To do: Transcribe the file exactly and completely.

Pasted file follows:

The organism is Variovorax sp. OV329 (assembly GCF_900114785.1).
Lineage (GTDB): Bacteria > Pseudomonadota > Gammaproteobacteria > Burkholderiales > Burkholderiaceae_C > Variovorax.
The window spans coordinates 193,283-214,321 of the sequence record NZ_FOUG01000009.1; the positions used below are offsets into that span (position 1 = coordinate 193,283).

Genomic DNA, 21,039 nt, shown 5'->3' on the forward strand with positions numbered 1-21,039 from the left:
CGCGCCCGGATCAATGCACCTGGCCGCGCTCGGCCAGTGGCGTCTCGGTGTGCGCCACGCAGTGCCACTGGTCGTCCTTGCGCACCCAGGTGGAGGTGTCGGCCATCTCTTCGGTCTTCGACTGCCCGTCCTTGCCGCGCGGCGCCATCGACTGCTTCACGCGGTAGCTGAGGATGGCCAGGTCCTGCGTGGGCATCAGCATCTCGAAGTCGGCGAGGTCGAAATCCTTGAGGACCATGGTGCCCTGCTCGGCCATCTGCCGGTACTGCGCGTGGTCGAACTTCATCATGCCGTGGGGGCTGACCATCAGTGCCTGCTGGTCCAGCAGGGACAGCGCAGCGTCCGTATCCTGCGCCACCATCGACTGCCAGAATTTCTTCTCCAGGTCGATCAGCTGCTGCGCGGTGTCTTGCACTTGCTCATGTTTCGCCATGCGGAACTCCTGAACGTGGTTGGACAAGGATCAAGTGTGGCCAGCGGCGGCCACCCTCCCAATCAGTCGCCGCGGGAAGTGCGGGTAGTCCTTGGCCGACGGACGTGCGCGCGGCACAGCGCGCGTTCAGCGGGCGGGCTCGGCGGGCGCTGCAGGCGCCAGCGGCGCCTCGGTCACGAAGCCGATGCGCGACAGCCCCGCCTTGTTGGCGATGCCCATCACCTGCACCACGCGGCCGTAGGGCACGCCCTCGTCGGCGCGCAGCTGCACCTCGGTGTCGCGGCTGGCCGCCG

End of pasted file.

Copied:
The organism is Variovorax sp. OV329 (assembly GCF_900114785.1).
Lineage (GTDB): Bacteria > Pseudomonadota > Gammaproteobacteria > Burkholderiales > Burkholderiaceae_C > Variovorax.
The window spans coordinates 193,283-214,321 of the sequence record NZ_FOUG01000009.1; the positions used below are offsets into that span (position 1 = coordinate 193,283).

Genomic DNA, 21,039 nt, shown 5'->3' on the forward strand with positions numbered 1-21,039 from the left:
CGCGCCCGGATCAATGCACCTGGCCGCGCTCGGCCAGTGGCGTCTCGGTGTGCGCCACGCAGTGCCACTGGTCGTCCTTGCGCACCCAGGTGGAGGTGTCGGCCATCTCTTCGGTCTTCGACTGCCCGTCCTTGCCGCGCGGCGCCATCGACTGCTTCACGCGGTAGCTGAGGATGGCCAGGTCCTGCGTGGGCATCAGCATCTCGAAGTCGGCGAGGTCGAAATCCTTGAGGACCATGGTGCCCTGCTCGGCCATCTGCCGGTACTGCGCGTGGTCGAACTTCATCATGCCGTGGGGGCTGACCATCAGTGCCTGCTGGTCCAGCAGGGACAGCGCAGCGTCCGTATCCTGCGCCACCATCGACTGCCAGAATTTCTTCTCCAGGTCGATCAGCTGCTGCGCGGTGTCTTGCACTTGCTCATGTTTCGCCATGCGGAACTCCTGAACGTGGTTGGACAAGGATCAAGTGTGGCCAGCGGCGGCCACCCTCCCAATCAGTCGCCGCGGGAAGTGCGGGTAGTCCTTGGCCGACGGACGTGCGCGCGGCACAGCGCGCGTTCAGCGGGCGGGCTCGGCGGGCGCTGCAGGCGCCAGCGGCGCCTCGGTCACGAAGCCGATGCGCGACAGCCCCGCCTTGTTGGCGATGCCCATCACCTGCACCACGCGGCCGTAGGGCACGCCCTCGTCGGCGCGCAGCTGCACCTCGGTGTCGCGGCTGGCCGCCG